Genre: Drama and War Running Time: 2 hrs. 7 min.
Release Date: February 15th, 1978 MPAA Rating: R
Director: Hal Ashby Actors: Jane Fonda, Jon Voight, Bruce Dern, Robert Carradine, Penelope Milford, Robert Ginty, Mary Gregory, Kathleen Miller
n a frank, eye-opening manner, a group of Vietnam veterans, many of whom are in wheelchairs, discuss varying perspectives on the draft, their tour, the purpose of going, and the possibility of returning. USMC Sergeant Luke Martin (Jon Voight) remains largely silent during the exchange, listening but not imparting his own thoughts, perhaps favoring his booze a little too much to concentrate. As disabled soldiers having experienced combat, their curiosity and optimism about military duty is vastly different than those awaiting a mission; here, they’re coping as much as recovering, learning to deal with the newfound horrors of permanent injuries.
Meanwhile, in California, Captain Robert Hyde (Bruce Dern) prepares to head to Vietnam himself, maintaining a rare enthusiasm and excitement; he even likens it to going off to compete in the Olympics for his country. His wife, Sally (Jane Fonda), accepts it and claims that she’s proud, but she’s nevertheless reserved in her support. “You don’t need to be afraid for me, you know,” comforts the captain. Soon enough, Robert departs, accompanied by Sergeant Dink Mobley (Robert Ginty), who leaves his own girl, Vi Munson (Penelope Milford), behind. To manage her concerns, Sally volunteers at the VA hospital, where she helps feed patients, serves drinks, washes laundry, and does other menial tasks, quickly realizing that the war takes a considerable, unimaginable toll on everyone.
“There’s not enough beds, there’s not enough staff.” Frustration over the insufficient facilities, the lack of compassion, and the treatment of the patients begins to weigh heavily on Sally. The constant suffering – and feelings of inadequacy all around – are emotionally exhausting. Despite her initial low impression of the cynical, angry, insulting Luke Martin, she finds herself steadily drawn to the man, sharing some of his angst but also recognizing his potential for psychological rehabilitation – expedited by her own kindness and generosity.
“Coming Home” is a decidedly anti-war drama, shedding light on the less cinematic side of armed conflict, focusing on the depressing aftermath rather than the action-packed fighting (borrowing a few beats from “The Best Years of Our Lives”). It’s poignant and powerful (boosted by a recognizable, contemporary soundtrack), using Luke’s persona to illustrate a particular hardship and the abundance of issues that stem from a war-inflicted disability. With Hal Ashby at the helm, the film also explores very human relationships; these are complicated, believable people, undergoing realistic stresses in realistic environs. And what really makes it all come together is the acting; Fonda and Voight are absolutely exceptional, giving this tale a staggering genuineness and depth. Not a single line of dialogue sounds exaggerated or unconvincing.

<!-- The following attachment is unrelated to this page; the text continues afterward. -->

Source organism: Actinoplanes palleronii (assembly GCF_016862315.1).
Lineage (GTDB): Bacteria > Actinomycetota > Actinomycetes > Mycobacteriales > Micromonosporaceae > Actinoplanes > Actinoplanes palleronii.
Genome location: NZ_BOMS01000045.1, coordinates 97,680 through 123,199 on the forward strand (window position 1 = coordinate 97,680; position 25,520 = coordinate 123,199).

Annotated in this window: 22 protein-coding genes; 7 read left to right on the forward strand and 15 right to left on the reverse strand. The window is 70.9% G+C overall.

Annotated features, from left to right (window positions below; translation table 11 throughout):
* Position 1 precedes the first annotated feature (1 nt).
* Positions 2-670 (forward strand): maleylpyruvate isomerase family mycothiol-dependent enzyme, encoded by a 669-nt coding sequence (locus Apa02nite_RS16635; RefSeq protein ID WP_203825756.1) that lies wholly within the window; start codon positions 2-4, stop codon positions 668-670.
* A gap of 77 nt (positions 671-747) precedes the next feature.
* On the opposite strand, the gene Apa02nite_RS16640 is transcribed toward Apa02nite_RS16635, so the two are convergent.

Another major aspect of these characters is their inability to communicate effectively – chiefly between the military men and their significant others. Experiences with violence and inhumanity warp the soldiers’ abilities to convey their feelings, bottling up anxieties until they explode in ever more destructive ways. No one is immune; the women remain just as conflicted, dealing with long separation spells, a certain level of unexpected independence, and shifting emotions. When the anticipated yet striking love triangle takes center stage, new consternations arise; when war has made such an irreversible impact on everyone involved, as well as their relatives, can relationships ever return to a semblance of normalcy? If being fully prepared for war is an impossibility, so too is coming home unchanged and unscathed, as exhibited so perceptively in this indelible, revelatory work.
– Mike Massie